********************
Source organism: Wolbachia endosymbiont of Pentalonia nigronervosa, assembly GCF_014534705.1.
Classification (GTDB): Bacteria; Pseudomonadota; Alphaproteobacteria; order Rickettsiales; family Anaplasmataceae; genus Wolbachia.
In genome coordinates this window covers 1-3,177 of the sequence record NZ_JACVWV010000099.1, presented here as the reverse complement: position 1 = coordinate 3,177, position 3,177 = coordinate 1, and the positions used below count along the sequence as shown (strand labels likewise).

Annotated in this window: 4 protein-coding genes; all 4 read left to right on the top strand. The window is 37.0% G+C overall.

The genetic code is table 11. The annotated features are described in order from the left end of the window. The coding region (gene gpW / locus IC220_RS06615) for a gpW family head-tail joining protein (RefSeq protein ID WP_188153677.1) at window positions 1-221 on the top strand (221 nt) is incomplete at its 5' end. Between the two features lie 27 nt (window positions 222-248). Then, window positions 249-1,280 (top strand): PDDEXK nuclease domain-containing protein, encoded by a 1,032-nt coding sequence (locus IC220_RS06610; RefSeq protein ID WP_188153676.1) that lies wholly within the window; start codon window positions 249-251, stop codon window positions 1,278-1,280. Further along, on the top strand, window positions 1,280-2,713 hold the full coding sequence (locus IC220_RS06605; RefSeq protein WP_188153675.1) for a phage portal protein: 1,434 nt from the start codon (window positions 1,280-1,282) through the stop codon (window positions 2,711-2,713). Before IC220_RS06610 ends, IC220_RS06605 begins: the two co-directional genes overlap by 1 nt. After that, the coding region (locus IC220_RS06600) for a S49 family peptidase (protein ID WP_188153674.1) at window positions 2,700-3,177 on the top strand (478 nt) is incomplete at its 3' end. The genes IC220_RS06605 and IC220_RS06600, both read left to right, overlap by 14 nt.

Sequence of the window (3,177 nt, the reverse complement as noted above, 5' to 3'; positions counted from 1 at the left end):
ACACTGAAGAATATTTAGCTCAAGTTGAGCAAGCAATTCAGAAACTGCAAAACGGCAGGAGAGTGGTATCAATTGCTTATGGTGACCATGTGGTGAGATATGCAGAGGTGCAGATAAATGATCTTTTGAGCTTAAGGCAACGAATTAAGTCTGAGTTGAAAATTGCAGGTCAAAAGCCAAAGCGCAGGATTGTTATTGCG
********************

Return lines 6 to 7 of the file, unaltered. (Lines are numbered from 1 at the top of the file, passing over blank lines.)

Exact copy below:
Sequence of the window (3,177 nt, the reverse complement as noted above, 5' to 3'; positions counted from 1 at the left end):
ACACTGAAGAATATTTAGCTCAAGTTGAGCAAGCAATTCAGAAACTGCAAAACGGCAGGAGAGTGGTATCAATTGCTTATGGTGACCATGTGGTGAGATATGCAGAGGTGCAGATAAATGATCTTTTGAGCTTAAGGCAACGAATTAAGTCTGAGTTGAAAATTGCAGGTCAAAAGCCAAAGCGCAGGATTGTTATTGCG